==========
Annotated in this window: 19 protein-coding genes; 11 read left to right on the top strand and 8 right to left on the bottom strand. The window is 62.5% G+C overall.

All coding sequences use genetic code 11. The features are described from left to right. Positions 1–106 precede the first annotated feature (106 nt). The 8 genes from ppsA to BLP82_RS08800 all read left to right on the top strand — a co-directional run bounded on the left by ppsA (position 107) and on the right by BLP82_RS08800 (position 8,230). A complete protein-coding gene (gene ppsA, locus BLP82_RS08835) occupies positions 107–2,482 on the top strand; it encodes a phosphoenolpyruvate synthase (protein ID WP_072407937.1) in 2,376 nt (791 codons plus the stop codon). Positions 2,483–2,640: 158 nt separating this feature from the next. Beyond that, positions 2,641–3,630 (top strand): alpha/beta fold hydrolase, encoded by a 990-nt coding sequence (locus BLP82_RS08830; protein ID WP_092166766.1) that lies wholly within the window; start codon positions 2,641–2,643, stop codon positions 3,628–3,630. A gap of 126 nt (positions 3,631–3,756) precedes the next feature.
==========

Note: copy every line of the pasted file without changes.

Annotated in this window: 19 protein-coding genes; 11 read left to right on the top strand and 8 right to left on the bottom strand. The window is 62.5% G+C overall.

All coding sequences use genetic code 11. The features are described from left to right. Positions 1–106 precede the first annotated feature (106 nt). The 8 genes from ppsA to BLP82_RS08800 all read left to right on the top strand — a co-directional run bounded on the left by ppsA (position 107) and on the right by BLP82_RS08800 (position 8,230). A complete protein-coding gene (gene ppsA, locus BLP82_RS08835) occupies positions 107–2,482 on the top strand; it encodes a phosphoenolpyruvate synthase (protein ID WP_072407937.1) in 2,376 nt (791 codons plus the stop codon). Positions 2,483–2,640: 158 nt separating this feature from the next. Beyond that, positions 2,641–3,630 (top strand): alpha/beta fold hydrolase, encoded by a 990-nt coding sequence (locus BLP82_RS08830; protein ID WP_092166766.1) that lies wholly within the window; start codon positions 2,641–2,643, stop codon positions 3,628–3,630. A gap of 126 nt (positions 3,631–3,756) precedes the next feature.